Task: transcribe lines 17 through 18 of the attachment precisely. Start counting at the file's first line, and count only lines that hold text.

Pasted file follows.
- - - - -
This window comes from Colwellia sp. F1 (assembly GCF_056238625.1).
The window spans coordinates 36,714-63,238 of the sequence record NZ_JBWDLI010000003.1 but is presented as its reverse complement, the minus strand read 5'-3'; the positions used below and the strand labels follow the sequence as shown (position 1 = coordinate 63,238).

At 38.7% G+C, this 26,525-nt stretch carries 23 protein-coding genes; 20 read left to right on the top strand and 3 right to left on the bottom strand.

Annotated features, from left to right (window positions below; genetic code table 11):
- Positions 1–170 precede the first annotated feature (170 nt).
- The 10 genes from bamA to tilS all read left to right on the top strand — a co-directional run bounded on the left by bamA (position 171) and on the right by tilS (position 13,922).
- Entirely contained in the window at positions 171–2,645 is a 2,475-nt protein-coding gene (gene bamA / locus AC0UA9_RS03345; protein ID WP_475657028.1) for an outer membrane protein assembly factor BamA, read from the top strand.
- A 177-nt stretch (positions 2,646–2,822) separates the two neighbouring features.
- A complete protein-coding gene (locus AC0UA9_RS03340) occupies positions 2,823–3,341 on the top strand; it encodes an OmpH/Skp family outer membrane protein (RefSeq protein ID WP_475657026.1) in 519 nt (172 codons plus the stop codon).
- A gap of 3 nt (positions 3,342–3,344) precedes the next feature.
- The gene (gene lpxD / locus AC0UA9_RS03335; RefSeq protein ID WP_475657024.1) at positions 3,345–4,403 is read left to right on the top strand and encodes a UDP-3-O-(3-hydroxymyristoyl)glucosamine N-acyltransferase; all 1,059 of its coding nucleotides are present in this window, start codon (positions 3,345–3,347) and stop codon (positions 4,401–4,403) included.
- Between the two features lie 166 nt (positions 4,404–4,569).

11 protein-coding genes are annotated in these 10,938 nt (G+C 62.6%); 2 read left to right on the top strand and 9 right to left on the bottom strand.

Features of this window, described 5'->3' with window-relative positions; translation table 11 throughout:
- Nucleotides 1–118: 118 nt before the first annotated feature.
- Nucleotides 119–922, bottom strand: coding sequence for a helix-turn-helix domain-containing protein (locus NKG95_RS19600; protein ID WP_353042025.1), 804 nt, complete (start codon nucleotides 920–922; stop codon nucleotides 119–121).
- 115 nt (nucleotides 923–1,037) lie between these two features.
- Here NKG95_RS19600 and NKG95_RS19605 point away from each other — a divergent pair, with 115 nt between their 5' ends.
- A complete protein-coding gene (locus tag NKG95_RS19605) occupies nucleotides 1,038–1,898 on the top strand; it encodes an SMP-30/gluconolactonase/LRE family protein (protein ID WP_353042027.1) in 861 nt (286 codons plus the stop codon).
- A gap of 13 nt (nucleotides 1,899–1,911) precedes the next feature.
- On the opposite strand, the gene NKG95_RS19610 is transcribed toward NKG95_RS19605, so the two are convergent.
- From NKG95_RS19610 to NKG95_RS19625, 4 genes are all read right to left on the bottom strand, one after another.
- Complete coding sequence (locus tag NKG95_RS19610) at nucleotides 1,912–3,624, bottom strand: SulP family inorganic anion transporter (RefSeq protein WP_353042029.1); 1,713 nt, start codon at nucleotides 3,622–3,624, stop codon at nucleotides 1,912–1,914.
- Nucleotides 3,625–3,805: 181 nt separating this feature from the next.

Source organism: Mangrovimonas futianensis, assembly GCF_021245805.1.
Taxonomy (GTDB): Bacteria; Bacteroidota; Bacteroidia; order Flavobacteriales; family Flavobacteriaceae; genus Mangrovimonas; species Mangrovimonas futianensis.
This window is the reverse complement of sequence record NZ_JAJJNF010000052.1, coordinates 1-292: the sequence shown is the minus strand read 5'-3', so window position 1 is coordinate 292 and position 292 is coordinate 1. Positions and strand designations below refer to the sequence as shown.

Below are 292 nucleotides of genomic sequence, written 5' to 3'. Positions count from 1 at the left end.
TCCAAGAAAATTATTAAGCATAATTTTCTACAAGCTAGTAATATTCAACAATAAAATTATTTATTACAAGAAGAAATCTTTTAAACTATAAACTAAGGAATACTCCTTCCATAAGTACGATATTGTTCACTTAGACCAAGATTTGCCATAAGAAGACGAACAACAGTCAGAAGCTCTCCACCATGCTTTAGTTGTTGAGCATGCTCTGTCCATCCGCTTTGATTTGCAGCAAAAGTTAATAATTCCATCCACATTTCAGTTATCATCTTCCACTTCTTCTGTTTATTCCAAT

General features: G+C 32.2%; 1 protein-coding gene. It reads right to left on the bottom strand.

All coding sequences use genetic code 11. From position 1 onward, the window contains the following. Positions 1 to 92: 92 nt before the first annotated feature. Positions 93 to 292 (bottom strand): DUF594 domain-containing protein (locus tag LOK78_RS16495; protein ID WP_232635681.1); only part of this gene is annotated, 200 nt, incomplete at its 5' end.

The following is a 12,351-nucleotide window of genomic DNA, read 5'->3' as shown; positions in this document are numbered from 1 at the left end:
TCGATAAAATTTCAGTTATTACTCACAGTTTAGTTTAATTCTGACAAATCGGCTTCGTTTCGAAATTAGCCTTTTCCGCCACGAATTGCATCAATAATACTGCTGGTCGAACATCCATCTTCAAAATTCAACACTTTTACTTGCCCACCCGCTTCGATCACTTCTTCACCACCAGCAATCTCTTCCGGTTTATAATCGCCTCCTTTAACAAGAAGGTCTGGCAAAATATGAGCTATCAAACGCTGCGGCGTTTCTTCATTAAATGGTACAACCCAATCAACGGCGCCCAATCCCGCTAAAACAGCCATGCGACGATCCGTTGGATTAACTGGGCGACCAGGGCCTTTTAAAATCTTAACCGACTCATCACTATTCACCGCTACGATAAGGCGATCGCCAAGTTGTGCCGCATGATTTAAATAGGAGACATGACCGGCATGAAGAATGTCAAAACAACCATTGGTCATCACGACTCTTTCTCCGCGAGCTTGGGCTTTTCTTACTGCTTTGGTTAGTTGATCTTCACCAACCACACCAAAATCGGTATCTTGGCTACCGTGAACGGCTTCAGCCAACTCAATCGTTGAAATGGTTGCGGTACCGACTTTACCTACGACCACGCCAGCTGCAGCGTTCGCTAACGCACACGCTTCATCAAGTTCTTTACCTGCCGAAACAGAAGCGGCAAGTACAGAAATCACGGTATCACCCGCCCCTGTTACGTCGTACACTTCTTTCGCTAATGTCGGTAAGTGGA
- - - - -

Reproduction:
- 115 nt (nucleotides 923–1,037) lie between these two features.
- Here NKG95_RS19600 and NKG95_RS19605 point away from each other — a divergent pair, with 115 nt between their 5' ends.